Upper Silesia – Here Is Where We Meet” Documentary 70 Min.
Conversation with Michael Majerski, Silesian director and documentary film-maker („Nowiny Rybnik“ from 16th October, 2013)
Why is it that the war in Silesia hasn’t stopped yet, and why do people look at each other with hostility? Is that the question which people ask you when they see your new film “Upper-Silesia: Here Is Where We Meet”?
After the screening in Chorzow, no one was in the position to comment on this film – no one asked a single question. People returned to their houses in silence. I think that the film was a shock for many people. They saw that Silesia is a diseased place – a place in which it will be difficult to live as long as no one heals the climate here. The Pandora’s box, the box containing memories of the painful past, was buried for a long time – now it’s been opened. We are being confronted with a painful reality. I had to make this film because I wanted to start a discussion about the dramas which happened here. And it’s not just about the Silesians who have been living here the whole time. This is also about those who were expelled from former Polish areas and came here, and about those who came here for work. We are all sitting in the same train. Everyone who lives here belongs here, belongs to Silesia, no matter where they came from. If we don’t all learn to speak the same language and to label ourselves as Silesians, then we’re not going to go very far.
The people who are affected by your films are giving you a lot of recognition. One can see that you are touching a wound which has been open for years.
People are deeply touched – they are sending me thank-you notes… but that’s not what it’s about. Silesia is a diseased region in which there aren’t any cultural connections; no connections with the past. If that doesn’t get healed, then this cultural region has only to expect an even greater catastrophe.
What caused you to initially become interested in the topic of Silesia?
I’m an Upper-Silesian myself, but that didn’t mean anything to me until recently. It was quite a while ago that I left Silesia for Lodz to study, and then I moved elsewhere in the world. I lived abroad and I didn’t think at all about my own roots. But the door to the past was open the whole time. Upper-Silesia was waiting for me for a relatively long time – until I asked myself the question: Why am I not doing anything for myself and my family ?
Who were your parents?
My mother and her family spoke both German and Silesian. My father never understood either of these languages – he only spoke Polish. I grew up in a situation in which you just didn’t ask questions about your roots and ancestry. No one asked: What is Silesia? But then in school I saw the differences – one kid came from here, another from there. Four years ago, I traveled back to Silesia for the first time in many years and I made a documentary film called “Upper Silesia – Streuselkuchen from Home” about people who live between Poland and Germany. When I spoke to the people, I learned things that I had no idea about. In school, I learned history from the communists. Unfortunately, I see that to this day nothing is being taught about the history of the country. Still today, the Polish are strongly prejudiced against the Germans.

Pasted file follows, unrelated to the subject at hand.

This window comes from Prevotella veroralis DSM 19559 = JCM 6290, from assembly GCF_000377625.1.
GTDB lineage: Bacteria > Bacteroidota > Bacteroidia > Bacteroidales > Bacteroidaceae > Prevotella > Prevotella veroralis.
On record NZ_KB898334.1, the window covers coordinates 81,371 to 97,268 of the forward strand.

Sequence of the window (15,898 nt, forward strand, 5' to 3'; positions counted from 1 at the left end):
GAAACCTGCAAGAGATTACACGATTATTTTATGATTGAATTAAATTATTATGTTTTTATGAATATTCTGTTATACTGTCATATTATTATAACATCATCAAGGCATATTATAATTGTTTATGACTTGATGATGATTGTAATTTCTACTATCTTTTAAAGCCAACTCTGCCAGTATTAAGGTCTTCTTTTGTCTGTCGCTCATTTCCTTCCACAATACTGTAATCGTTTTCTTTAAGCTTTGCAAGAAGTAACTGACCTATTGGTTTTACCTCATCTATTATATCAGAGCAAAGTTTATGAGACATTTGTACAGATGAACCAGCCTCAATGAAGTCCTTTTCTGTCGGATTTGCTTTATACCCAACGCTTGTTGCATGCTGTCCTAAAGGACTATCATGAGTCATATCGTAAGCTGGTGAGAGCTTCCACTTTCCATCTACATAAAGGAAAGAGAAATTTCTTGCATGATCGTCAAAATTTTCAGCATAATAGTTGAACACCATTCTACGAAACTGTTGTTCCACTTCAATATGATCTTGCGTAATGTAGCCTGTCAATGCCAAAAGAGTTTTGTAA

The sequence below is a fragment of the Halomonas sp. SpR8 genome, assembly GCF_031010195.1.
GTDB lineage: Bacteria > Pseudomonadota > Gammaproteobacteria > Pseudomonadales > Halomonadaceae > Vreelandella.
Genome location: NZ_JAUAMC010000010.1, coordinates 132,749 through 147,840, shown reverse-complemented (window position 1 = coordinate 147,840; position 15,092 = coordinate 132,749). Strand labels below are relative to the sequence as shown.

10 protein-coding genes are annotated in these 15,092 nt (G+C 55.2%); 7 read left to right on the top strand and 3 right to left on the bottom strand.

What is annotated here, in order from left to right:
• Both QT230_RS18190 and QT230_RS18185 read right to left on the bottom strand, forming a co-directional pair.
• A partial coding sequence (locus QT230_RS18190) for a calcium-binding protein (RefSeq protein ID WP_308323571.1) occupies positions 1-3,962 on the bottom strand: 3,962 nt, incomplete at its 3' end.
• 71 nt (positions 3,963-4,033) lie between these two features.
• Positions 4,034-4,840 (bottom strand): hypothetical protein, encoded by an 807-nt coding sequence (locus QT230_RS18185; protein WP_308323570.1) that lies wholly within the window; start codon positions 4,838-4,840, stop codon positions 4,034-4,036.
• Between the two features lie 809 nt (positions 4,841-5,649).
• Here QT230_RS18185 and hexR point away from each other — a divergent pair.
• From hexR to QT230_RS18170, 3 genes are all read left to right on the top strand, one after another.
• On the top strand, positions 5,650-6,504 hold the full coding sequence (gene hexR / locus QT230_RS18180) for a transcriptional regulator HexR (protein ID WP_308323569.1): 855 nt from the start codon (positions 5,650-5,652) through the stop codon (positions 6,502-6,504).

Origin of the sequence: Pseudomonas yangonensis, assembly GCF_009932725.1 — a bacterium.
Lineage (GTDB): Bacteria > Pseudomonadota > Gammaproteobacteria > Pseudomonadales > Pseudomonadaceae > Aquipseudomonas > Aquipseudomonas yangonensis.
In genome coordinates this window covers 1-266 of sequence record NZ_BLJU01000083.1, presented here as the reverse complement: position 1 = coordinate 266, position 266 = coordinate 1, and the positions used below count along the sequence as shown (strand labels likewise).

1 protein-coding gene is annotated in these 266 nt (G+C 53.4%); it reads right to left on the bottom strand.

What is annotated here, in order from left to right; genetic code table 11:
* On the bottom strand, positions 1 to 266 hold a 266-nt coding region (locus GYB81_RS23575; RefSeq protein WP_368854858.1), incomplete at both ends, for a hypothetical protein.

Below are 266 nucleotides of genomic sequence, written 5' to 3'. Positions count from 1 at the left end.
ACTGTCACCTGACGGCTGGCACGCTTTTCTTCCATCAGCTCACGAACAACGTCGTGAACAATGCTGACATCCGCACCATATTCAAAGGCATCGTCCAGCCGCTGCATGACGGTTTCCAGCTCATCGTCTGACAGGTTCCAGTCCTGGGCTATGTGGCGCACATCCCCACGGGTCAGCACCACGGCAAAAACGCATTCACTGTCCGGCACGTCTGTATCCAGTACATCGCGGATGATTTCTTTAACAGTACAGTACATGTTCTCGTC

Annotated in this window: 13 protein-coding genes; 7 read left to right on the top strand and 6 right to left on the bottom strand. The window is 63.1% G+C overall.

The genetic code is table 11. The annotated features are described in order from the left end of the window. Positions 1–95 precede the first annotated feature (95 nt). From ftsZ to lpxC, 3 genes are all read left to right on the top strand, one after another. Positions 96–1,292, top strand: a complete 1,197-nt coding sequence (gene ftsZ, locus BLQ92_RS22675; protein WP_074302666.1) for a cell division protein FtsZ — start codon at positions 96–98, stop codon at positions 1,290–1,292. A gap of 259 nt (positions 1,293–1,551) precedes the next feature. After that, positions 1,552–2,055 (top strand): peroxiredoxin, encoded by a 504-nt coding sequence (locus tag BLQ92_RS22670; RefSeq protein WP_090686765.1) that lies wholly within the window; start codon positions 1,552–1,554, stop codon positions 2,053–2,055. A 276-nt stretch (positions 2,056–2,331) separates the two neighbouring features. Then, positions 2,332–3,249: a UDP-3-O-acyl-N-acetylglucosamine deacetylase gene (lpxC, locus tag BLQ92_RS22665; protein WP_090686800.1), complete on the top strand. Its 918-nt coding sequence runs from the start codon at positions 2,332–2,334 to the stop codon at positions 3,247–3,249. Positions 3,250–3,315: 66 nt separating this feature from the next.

How can your two last films be differentiated from each other?
In the first film, I found people who told stories and I listened to them. In the new film, I used a different tactic – I began to ask provocative questions in order to shake the people awake. I think that the time has come to not just concentrate on what was in the past, but rather to open our eyes to what is happening now. Already in the first film I saw that there are people living in Silesia who have very different and broken histories. All these people who are carrying around an inherited hatred from the war are
confronting each other here, and they’re also trying to live next to each other as neighbors.
I started to ask why such a huge drama is governing life here in such a way that people don’t even talk to each other. Why is this place so diseased? Why is Silesia in such ruin? Why is there such poverty here?
Is it really that bad?
It’s really bad because people are still carrying a feeling of injustice that they have yet to process. Silesia is like a hole in the earth through which a cloud of smoke is escaping. This used to be a multilingual region in which many complementary cultures lived.